Aside from the geometric assumptions of infinite homogeneous slabs, the pencil beam
model does not handle changes in scatter from lateral heterogeneities; deviation of up to 5% can
be expected for low energy photon beams, and 14% for high energy photon beams8,9
1.4 Solving the Boltzmann Equation
At the most fundamental level, radiation transport simulation involves determining the
distribution of the particles (in physical space, direction, time, and energy) after they have
traversed some distance into a medium. Formally, a way to begin this discussion is by writing
the general equation for particle transport from kinetic theory of gases. This theory does not
explicitly treat individual particles, but rather describes the aggregate behavior of a continuous
particle distribution in a statistical manner. Let n be the expected number of particles within a
differential volume element d3r at position r with a velocity (which is directly related to its
kinetic energy) that is within a differential velocity d3v, at time t. Then, if a general solution is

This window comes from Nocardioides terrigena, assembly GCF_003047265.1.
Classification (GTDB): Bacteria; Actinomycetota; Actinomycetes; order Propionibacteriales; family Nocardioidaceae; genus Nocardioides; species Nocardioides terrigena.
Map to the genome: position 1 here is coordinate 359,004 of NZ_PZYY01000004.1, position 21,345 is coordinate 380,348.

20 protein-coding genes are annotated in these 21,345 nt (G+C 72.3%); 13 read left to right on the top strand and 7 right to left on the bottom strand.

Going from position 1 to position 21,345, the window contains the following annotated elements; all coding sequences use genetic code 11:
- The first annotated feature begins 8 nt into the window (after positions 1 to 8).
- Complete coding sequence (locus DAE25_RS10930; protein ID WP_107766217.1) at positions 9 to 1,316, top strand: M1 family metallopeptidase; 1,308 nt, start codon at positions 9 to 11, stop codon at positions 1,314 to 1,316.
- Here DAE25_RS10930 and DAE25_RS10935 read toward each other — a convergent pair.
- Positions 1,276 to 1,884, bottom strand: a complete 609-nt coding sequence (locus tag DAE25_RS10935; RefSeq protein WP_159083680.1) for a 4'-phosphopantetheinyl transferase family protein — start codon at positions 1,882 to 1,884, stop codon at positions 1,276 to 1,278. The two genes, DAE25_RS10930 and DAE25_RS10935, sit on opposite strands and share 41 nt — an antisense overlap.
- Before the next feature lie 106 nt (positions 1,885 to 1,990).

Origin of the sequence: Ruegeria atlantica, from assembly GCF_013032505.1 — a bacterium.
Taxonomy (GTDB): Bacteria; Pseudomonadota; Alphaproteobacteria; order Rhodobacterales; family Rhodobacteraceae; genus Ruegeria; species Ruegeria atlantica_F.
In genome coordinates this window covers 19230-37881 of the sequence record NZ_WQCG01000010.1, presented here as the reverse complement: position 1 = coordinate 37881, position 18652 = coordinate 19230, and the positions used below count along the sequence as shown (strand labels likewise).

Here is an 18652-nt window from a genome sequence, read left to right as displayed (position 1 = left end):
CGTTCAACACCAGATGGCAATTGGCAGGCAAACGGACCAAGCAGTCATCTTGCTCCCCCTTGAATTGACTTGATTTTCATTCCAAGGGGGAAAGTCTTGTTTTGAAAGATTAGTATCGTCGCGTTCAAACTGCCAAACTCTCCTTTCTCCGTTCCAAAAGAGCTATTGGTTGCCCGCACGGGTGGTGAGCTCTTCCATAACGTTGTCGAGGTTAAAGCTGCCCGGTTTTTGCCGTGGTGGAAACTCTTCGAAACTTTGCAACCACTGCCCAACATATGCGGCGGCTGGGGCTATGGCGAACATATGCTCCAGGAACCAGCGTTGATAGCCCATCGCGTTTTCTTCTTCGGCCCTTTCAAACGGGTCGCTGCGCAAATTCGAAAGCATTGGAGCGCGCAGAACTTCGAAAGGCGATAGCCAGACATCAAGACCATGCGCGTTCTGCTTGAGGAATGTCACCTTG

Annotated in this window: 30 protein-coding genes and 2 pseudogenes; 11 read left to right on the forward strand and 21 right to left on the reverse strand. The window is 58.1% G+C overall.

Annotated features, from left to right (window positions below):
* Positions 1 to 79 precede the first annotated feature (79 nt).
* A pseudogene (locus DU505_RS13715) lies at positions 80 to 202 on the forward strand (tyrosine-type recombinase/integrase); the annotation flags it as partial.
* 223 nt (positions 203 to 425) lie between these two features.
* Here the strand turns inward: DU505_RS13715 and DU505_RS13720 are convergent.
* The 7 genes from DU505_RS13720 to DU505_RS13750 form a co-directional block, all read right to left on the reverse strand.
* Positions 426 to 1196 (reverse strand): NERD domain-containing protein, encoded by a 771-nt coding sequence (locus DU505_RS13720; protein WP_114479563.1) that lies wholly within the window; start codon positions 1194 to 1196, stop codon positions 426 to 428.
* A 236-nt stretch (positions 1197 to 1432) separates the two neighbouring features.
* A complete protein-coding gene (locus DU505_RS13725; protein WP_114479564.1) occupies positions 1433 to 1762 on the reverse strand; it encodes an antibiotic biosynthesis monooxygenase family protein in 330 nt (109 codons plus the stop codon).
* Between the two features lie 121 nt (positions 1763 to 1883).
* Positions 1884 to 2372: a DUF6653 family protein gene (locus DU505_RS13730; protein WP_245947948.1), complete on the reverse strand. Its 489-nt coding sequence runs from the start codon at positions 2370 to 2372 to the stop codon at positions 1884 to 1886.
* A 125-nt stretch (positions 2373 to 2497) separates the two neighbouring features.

found for the "particle density function" n(r, v, t) in phase space, then the transport problem is
solved.
When transporting the radiation through an arbitrary volume V, bounded with a surface
area S, the rate of change of number of particles is due to flow out through the surface of V,
collision events within V, or sources (scattering and independent sources) of particles located
inside of V. (all the terms of rate of change; commonly the first two terms are losses and the last
term is production)
chan ge in )= to flow + to collisionsI + to sources
nat time t houhSin V in V